- Zig-zag
- Zig-zig

z

z

x

y

x

F

G

F

G

z

y

D

y

x

A

B

D

E

A

E

B

C

F

G

C

A

D

E

B

C

x

z

y

y

y

A

B

F

G

z

x

z

D

x

D

E

C

D

A

E

B

C

F

G

E

F

G

A

B

C

- Inner-left convention:
- If an internal node’s cell has an inner box, it resides in its left child
- If necessary, left and right children are relabeled to satisfy this

- This guarantees that each cell has constant complexity
- Right promotion may violate this convention

y

x

E

y

x

B

A

E

C

A

D

u

v

D

A

E

B

C

D

u

v

u

v

If this cell has an inner box, u

C

B

Now, y’s cell has two inner boxes,

u and v !

- Promotions must be carefully structured to avoid this problem
- 3-phased approach (3 passes from bottom to top)
- As in Sleator & Tarjan, amortized efficiency is established by a potential-based analysis.

g

a

g

R

g

R

b

f

b

O

R

L

g

f

e

O

c

O

a

c

c

d

L

d

R

d

c

e

d

b

L

R

f

a

b

f

L

e

a

e

- Insert(q): locate leaf x containing q
add q as new leaf

splay(x)

- Insertion can be performed in O(log n) amortized time.
- Deletion can be performed in O(log n) amortized time.

x

q

x

x

q

- Balance Theorem:
Total access for q1, q2, …, qmtakes O((m+n)log n) time.

- Working Set Theorem:
For each access qj, let tj be the number of different queries since the last access of qj, or since the beginning if this is the qj’s first access. Total m access queries take O().

- Static Optimality Theorem:
Given a quadtree subdivision Z, where each cell zZ has an access probability pz, the entropy of Z is defined as

Total m access queries take O().

- 1-dim (Sleator & Tarjan 83)
Total access for i1, i2, …, imtakes

O(m).

- d-dim
- For a single point ,
- Let

- For a single point ,

- d-dim

×

- 1-dim (Sleator & Tarjan 83)
Total access for i1, i2, …, imtakes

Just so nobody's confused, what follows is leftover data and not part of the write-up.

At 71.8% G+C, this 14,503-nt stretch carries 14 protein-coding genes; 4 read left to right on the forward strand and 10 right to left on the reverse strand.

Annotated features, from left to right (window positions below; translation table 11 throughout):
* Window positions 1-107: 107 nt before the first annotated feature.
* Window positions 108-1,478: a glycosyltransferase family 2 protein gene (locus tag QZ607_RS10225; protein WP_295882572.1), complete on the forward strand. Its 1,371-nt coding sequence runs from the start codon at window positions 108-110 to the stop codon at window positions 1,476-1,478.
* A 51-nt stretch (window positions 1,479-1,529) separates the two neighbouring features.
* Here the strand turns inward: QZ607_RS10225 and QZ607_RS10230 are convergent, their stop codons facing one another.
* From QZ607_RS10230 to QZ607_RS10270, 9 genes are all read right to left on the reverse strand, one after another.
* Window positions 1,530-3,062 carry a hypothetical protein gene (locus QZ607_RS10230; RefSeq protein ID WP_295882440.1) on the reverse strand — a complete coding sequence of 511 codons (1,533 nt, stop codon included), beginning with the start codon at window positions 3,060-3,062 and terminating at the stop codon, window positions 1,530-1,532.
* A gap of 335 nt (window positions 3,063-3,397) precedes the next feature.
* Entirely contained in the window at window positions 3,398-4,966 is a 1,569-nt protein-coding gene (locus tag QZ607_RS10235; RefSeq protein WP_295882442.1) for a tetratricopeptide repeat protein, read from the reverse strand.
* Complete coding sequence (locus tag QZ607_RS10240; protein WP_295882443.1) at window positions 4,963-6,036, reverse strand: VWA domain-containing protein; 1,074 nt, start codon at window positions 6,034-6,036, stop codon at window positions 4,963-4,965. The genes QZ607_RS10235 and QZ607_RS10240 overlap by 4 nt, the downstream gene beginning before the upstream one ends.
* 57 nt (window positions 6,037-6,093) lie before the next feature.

O(m).

- d-dim
- But most geometric queries involve regions, not points
- Let

- But most geometric queries involve regions, not points

- d-dim

×

- 1-dim (Sleator & Tarjan 83)
Total access for i1, i2, …, imtakes

O(m).

- d-dim
- queries
- Let

- queries

- d-dim

×

- 1-dim (Sleator & Tarjan 83)
Total access for i1, i2, …, imtakes

O(m).

- d-dim
- For the technical reasons, need to expand
- Let

- For the technical reasons, need to expand

- d-dim

×

- 1-dim (Sleator & Tarjan 83)
Total access for i1, i2, …, imtakes

O(m).

- d-dim
- Consider an expanded ball
- Let

- Define the working set to be the set of points within distance from
- Total access for approx. range queries :
(1/ε) d-1

- ANN queries
- Box queries

- Consider an expanded ball

- d-dim

×

: set of points in expanded ball

- Splay Quadtree:
- Self-adjusting geometric data structure
- Supports insertion/deletion in O(log n) amortized time
- Supports efficient approximate proximity queries

- Open problems:
- Other properties of standard splay trees?
- Dynamic finger theorem
- Scanning theorem

- Better notions of distance (or generally locality) in a geometric setting?

- Other properties of standard splay trees?